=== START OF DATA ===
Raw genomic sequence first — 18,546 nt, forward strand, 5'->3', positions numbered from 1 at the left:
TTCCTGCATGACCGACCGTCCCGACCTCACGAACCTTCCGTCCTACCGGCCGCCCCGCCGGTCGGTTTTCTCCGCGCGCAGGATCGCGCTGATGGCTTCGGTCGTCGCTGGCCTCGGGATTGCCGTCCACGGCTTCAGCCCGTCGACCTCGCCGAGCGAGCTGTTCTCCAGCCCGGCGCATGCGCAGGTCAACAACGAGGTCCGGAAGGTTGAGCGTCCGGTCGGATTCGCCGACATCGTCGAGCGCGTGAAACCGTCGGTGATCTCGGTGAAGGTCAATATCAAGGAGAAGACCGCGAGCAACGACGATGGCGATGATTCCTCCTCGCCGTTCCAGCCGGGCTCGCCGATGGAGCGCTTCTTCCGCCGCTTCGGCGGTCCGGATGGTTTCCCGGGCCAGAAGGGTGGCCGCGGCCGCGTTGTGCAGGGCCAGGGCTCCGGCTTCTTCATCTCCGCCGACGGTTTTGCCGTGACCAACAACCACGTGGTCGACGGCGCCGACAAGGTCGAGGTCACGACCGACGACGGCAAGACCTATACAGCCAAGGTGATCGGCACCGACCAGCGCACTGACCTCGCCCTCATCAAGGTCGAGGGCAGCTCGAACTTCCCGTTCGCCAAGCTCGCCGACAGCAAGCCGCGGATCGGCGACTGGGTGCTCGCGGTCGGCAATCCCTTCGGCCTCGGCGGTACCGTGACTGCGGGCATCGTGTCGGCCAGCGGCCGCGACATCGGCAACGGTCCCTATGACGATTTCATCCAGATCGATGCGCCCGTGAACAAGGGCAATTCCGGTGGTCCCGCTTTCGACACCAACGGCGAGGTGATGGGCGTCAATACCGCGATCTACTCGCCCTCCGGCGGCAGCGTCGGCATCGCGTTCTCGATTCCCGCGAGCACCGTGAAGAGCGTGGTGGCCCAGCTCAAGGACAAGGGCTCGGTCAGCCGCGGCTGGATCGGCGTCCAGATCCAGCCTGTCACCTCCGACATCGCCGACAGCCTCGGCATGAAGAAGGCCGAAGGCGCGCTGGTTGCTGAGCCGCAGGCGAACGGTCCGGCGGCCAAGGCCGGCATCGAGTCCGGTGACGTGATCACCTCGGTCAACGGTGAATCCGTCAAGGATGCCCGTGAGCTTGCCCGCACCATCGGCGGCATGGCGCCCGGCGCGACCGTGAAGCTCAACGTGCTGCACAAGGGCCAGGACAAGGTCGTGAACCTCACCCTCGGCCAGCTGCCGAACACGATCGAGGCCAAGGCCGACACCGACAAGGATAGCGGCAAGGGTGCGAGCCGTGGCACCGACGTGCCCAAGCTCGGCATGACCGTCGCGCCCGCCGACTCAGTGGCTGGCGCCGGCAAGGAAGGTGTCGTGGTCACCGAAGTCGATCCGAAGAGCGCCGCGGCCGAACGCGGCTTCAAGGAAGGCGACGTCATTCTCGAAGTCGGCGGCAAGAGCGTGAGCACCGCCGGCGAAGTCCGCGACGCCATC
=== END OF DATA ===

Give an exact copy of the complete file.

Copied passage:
Raw genomic sequence first — 18,546 nt, forward strand, 5'->3', positions numbered from 1 at the left:
TTCCTGCATGACCGACCGTCCCGACCTCACGAACCTTCCGTCCTACCGGCCGCCCCGCCGGTCGGTTTTCTCCGCGCGCAGGATCGCGCTGATGGCTTCGGTCGTCGCTGGCCTCGGGATTGCCGTCCACGGCTTCAGCCCGTCGACCTCGCCGAGCGAGCTGTTCTCCAGCCCGGCGCATGCGCAGGTCAACAACGAGGTCCGGAAGGTTGAGCGTCCGGTCGGATTCGCCGACATCGTCGAGCGCGTGAAACCGTCGGTGATCTCGGTGAAGGTCAATATCAAGGAGAAGACCGCGAGCAACGACGATGGCGATGATTCCTCCTCGCCGTTCCAGCCGGGCTCGCCGATGGAGCGCTTCTTCCGCCGCTTCGGCGGTCCGGATGGTTTCCCGGGCCAGAAGGGTGGCCGCGGCCGCGTTGTGCAGGGCCAGGGCTCCGGCTTCTTCATCTCCGCCGACGGTTTTGCCGTGACCAACAACCACGTGGTCGACGGCGCCGACAAGGTCGAGGTCACGACCGACGACGGCAAGACCTATACAGCCAAGGTGATCGGCACCGACCAGCGCACTGACCTCGCCCTCATCAAGGTCGAGGGCAGCTCGAACTTCCCGTTCGCCAAGCTCGCCGACAGCAAGCCGCGGATCGGCGACTGGGTGCTCGCGGTCGGCAATCCCTTCGGCCTCGGCGGTACCGTGACTGCGGGCATCGTGTCGGCCAGCGGCCGCGACATCGGCAACGGTCCCTATGACGATTTCATCCAGATCGATGCGCCCGTGAACAAGGGCAATTCCGGTGGTCCCGCTTTCGACACCAACGGCGAGGTGATGGGCGTCAATACCGCGATCTACTCGCCCTCCGGCGGCAGCGTCGGCATCGCGTTCTCGATTCCCGCGAGCACCGTGAAGAGCGTGGTGGCCCAGCTCAAGGACAAGGGCTCGGTCAGCCGCGGCTGGATCGGCGTCCAGATCCAGCCTGTCACCTCCGACATCGCCGACAGCCTCGGCATGAAGAAGGCCGAAGGCGCGCTGGTTGCTGAGCCGCAGGCGAACGGTCCGGCGGCCAAGGCCGGCATCGAGTCCGGTGACGTGATCACCTCGGTCAACGGTGAATCCGTCAAGGATGCCCGTGAGCTTGCCCGCACCATCGGCGGCATGGCGCCCGGCGCGACCGTGAAGCTCAACGTGCTGCACAAGGGCCAGGACAAGGTCGTGAACCTCACCCTCGGCCAGCTGCCGAACACGATCGAGGCCAAGGCCGACACCGACAAGGATAGCGGCAAGGGTGCGAGCCGTGGCACCGACGTGCCCAAGCTCGGCATGACCGTCGCGCCCGCCGACTCAGTGGCTGGCGCCGGCAAGGAAGGTGTCGTGGTCACCGAAGTCGATCCGAAGAGCGCCGCGGCCGAACGCGGCTTCAAGGAAGGCGACGTCATTCTCGAAGTCGGCGGCAAGAGCGTGAGCACCGCCGGCGAAGTCCGCGACGCCATC